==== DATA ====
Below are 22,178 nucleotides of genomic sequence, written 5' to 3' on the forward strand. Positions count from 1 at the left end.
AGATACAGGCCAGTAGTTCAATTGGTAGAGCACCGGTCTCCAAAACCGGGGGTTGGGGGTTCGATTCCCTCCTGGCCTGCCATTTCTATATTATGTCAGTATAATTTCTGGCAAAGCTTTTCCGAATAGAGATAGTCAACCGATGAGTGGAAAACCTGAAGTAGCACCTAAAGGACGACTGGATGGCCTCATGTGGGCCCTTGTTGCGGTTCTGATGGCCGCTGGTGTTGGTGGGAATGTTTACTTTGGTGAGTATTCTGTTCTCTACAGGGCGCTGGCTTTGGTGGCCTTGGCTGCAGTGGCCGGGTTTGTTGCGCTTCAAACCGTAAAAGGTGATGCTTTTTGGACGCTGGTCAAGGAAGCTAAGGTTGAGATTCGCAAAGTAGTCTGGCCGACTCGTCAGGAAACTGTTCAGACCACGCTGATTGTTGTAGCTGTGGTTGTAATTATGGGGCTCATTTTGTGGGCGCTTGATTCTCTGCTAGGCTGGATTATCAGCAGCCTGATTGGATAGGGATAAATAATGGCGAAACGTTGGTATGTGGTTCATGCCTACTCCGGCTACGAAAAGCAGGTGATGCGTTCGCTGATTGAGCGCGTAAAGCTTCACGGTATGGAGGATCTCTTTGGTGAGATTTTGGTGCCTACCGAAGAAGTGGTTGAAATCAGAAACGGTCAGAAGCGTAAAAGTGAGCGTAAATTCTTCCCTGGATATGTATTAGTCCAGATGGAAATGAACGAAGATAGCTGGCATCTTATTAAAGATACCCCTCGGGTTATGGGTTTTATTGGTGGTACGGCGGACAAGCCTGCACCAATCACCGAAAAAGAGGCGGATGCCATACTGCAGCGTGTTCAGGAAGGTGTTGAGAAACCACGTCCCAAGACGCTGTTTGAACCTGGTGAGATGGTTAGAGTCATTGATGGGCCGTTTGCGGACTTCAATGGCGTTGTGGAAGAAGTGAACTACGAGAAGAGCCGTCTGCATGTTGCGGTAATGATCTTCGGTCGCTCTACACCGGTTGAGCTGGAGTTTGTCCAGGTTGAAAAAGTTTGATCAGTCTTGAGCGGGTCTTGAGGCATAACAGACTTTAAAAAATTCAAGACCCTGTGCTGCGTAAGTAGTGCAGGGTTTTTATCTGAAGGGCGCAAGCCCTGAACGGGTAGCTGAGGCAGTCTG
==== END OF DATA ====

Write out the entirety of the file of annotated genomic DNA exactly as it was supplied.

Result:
Below are 22,178 nucleotides of genomic sequence, written 5' to 3' on the forward strand. Positions count from 1 at the left end.
AGATACAGGCCAGTAGTTCAATTGGTAGAGCACCGGTCTCCAAAACCGGGGGTTGGGGGTTCGATTCCCTCCTGGCCTGCCATTTCTATATTATGTCAGTATAATTTCTGGCAAAGCTTTTCCGAATAGAGATAGTCAACCGATGAGTGGAAAACCTGAAGTAGCACCTAAAGGACGACTGGATGGCCTCATGTGGGCCCTTGTTGCGGTTCTGATGGCCGCTGGTGTTGGTGGGAATGTTTACTTTGGTGAGTATTCTGTTCTCTACAGGGCGCTGGCTTTGGTGGCCTTGGCTGCAGTGGCCGGGTTTGTTGCGCTTCAAACCGTAAAAGGTGATGCTTTTTGGACGCTGGTCAAGGAAGCTAAGGTTGAGATTCGCAAAGTAGTCTGGCCGACTCGTCAGGAAACTGTTCAGACCACGCTGATTGTTGTAGCTGTGGTTGTAATTATGGGGCTCATTTTGTGGGCGCTTGATTCTCTGCTAGGCTGGATTATCAGCAGCCTGATTGGATAGGGATAAATAATGGCGAAACGTTGGTATGTGGTTCATGCCTACTCCGGCTACGAAAAGCAGGTGATGCGTTCGCTGATTGAGCGCGTAAAGCTTCACGGTATGGAGGATCTCTTTGGTGAGATTTTGGTGCCTACCGAAGAAGTGGTTGAAATCAGAAACGGTCAGAAGCGTAAAAGTGAGCGTAAATTCTTCCCTGGATATGTATTAGTCCAGATGGAAATGAACGAAGATAGCTGGCATCTTATTAAAGATACCCCTCGGGTTATGGGTTTTATTGGTGGTACGGCGGACAAGCCTGCACCAATCACCGAAAAAGAGGCGGATGCCATACTGCAGCGTGTTCAGGAAGGTGTTGAGAAACCACGTCCCAAGACGCTGTTTGAACCTGGTGAGATGGTTAGAGTCATTGATGGGCCGTTTGCGGACTTCAATGGCGTTGTGGAAGAAGTGAACTACGAGAAGAGCCGTCTGCATGTTGCGGTAATGATCTTCGGTCGCTCTACACCGGTTGAGCTGGAGTTTGTCCAGGTTGAAAAAGTTTGATCAGTCTTGAGCGGGTCTTGAGGCATAACAGACTTTAAAAAATTCAAGACCCTGTGCTGCGTAAGTAGTGCAGGGTTTTTATCTGAAGGGCGCAAGCCCTGAACGGGTAGCTGAGGCAGTCTG